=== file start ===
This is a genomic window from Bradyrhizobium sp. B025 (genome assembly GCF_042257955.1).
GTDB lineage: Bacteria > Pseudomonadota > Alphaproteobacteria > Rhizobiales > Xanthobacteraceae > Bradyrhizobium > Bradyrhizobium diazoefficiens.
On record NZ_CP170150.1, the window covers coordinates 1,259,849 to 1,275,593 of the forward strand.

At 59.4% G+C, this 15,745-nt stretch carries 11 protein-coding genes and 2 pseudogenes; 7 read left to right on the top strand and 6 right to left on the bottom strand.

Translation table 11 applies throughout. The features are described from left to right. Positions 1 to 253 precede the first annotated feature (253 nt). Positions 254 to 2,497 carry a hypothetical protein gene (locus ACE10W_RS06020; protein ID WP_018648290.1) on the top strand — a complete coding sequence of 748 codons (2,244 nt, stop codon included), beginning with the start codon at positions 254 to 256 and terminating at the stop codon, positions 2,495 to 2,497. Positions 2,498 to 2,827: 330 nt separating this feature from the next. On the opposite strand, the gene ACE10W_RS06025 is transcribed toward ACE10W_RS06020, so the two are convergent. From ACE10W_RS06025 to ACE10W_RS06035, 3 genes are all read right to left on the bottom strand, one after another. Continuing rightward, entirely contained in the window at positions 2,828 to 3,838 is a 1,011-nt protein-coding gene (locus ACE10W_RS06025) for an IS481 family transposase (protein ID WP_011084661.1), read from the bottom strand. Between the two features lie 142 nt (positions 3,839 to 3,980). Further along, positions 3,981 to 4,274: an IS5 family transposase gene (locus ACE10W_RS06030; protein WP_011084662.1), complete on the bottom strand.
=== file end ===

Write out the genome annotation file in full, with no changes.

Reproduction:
This is a genomic window from Bradyrhizobium sp. B025 (genome assembly GCF_042257955.1).
GTDB lineage: Bacteria > Pseudomonadota > Alphaproteobacteria > Rhizobiales > Xanthobacteraceae > Bradyrhizobium > Bradyrhizobium diazoefficiens.
On record NZ_CP170150.1, the window covers coordinates 1,259,849 to 1,275,593 of the forward strand.

At 59.4% G+C, this 15,745-nt stretch carries 11 protein-coding genes and 2 pseudogenes; 7 read left to right on the top strand and 6 right to left on the bottom strand.

Translation table 11 applies throughout. The features are described from left to right. Positions 1 to 253 precede the first annotated feature (253 nt). Positions 254 to 2,497 carry a hypothetical protein gene (locus ACE10W_RS06020; protein ID WP_018648290.1) on the top strand — a complete coding sequence of 748 codons (2,244 nt, stop codon included), beginning with the start codon at positions 254 to 256 and terminating at the stop codon, positions 2,495 to 2,497. Positions 2,498 to 2,827: 330 nt separating this feature from the next. On the opposite strand, the gene ACE10W_RS06025 is transcribed toward ACE10W_RS06020, so the two are convergent. From ACE10W_RS06025 to ACE10W_RS06035, 3 genes are all read right to left on the bottom strand, one after another. Continuing rightward, entirely contained in the window at positions 2,828 to 3,838 is a 1,011-nt protein-coding gene (locus ACE10W_RS06025) for an IS481 family transposase (protein ID WP_011084661.1), read from the bottom strand. Between the two features lie 142 nt (positions 3,839 to 3,980). Further along, positions 3,981 to 4,274: an IS5 family transposase gene (locus ACE10W_RS06030; protein WP_011084662.1), complete on the bottom strand.